The molecular gas density in galaxy centers and how it connects to bulges

David B. Fisher, Alberto Bolatto, Niv Drory, Francoise Combes, Leo Blitz, Tony Wong

Research output: Contribution to journalArticlepeer-review

Abstract

In this paper we present gas density, star formation rate (SFR), stellar masses, and bulge-disk decompositions for a sample of 60 galaxies. Our sample is the combined sample of the BIMA SONG, CARMA STING, and PdBI NUGA surveys. We study the effect of using CO-to-H2 conversion factors that depend on the CO surface brightness, and also that of correcting SFRs for diffuse emission from old stellar populations. We estimate that SFRs in bulges are typically lower by 20% when correcting for diffuse emission. Using the surface brightness dependent conversion factor, we find that over half of the galaxies in our sample have Σmol > 100 M pc-2. Though our sample is not complete in any sense, our results are enough to rule out the assumption that bulges are uniformly gas-poor systems. We find a trend between gas density of bulges and bulge Sérsic index; bulges with lower Sérsic index have higher gas density. Those bulges with low Sérsic index (pseudobulges) have gas fractions that are similar to that of disks. Conversely, the typical molecular gas fraction in classical bulges is more similar to that of an elliptical galaxy. We also find that there is a strong correlation between bulges with the highest gas surface density and the galaxy being barred. However, we also find that classical bulges with low gas surface density can be barred as well. Our results suggest that understanding the connection between the central surface density of gas in disk galaxies and the presence of bars should also take into account the total gas content of the galaxy. Finally, we show that when using the corrected SFRs and gas densities, the correlation between SFR surface density and gas surface density of bulges is similar to that of disks. This implies that at the scale of the bulges the timescale for converting gas into stars is comparable to those results found in disks.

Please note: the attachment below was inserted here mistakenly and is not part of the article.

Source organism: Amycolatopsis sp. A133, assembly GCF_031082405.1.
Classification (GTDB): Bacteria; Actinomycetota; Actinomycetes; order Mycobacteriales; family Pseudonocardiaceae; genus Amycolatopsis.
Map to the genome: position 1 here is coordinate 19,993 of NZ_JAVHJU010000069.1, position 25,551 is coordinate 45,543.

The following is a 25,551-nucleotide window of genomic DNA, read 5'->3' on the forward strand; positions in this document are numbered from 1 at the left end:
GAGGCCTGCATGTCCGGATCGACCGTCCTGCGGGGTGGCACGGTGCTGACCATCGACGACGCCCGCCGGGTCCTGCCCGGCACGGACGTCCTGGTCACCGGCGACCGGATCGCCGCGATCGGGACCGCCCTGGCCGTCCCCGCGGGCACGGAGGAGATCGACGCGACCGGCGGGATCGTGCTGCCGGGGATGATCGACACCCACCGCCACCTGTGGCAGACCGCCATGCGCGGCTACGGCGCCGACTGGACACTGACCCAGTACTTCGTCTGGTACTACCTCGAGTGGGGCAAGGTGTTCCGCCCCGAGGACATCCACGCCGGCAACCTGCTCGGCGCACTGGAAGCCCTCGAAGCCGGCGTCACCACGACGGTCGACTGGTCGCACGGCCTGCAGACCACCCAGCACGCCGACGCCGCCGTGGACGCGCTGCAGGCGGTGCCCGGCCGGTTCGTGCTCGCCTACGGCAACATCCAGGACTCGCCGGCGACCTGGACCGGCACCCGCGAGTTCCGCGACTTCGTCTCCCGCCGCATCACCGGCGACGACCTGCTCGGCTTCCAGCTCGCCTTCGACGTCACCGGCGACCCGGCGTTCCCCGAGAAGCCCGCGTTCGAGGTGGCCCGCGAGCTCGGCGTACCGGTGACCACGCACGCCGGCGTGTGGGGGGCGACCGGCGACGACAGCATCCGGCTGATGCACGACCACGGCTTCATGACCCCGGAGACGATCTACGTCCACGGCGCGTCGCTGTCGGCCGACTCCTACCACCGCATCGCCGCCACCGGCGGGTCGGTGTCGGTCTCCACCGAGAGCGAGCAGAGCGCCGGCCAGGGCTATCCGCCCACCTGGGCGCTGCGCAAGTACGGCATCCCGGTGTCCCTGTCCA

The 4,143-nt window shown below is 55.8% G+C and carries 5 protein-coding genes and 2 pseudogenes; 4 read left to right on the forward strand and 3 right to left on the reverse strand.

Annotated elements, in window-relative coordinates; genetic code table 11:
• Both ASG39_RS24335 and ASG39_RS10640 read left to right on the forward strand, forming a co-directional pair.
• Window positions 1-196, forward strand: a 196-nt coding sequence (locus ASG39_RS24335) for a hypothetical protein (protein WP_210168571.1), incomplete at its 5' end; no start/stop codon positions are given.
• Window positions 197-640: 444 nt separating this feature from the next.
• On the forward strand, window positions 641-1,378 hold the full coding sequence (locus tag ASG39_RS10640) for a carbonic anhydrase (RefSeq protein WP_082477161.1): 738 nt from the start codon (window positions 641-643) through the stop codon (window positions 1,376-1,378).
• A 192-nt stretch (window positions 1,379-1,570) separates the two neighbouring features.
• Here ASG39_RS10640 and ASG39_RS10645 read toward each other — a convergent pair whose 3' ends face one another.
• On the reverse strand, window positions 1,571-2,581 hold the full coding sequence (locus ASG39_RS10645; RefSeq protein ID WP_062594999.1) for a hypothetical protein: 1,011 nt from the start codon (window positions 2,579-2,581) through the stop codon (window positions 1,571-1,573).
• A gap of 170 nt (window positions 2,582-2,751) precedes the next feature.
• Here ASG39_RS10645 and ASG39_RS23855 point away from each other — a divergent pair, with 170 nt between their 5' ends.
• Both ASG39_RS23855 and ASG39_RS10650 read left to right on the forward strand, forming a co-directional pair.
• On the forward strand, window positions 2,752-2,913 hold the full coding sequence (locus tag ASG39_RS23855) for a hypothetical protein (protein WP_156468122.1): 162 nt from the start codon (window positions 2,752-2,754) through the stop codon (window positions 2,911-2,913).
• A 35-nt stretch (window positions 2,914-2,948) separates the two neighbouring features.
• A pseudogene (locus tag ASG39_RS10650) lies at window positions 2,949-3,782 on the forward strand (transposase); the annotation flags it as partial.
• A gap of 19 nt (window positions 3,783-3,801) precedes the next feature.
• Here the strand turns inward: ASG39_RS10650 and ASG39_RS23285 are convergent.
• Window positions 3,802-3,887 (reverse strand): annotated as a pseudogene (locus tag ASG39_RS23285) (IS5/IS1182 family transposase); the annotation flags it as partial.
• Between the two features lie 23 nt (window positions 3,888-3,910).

Original languageEnglish (US)
Article number174
JournalAstrophysical Journal
Volume764
Issue number2
DOIs
StatePublished - Feb 20 2013

Keywords

  • galaxies: ISM
  • galaxies: evolution
  • galaxies: nuclei
  • galaxies: spiral
  • galaxies: structure

ASJC Scopus subject areas

  • Astronomy and Astrophysics
  • Space and Planetary Science

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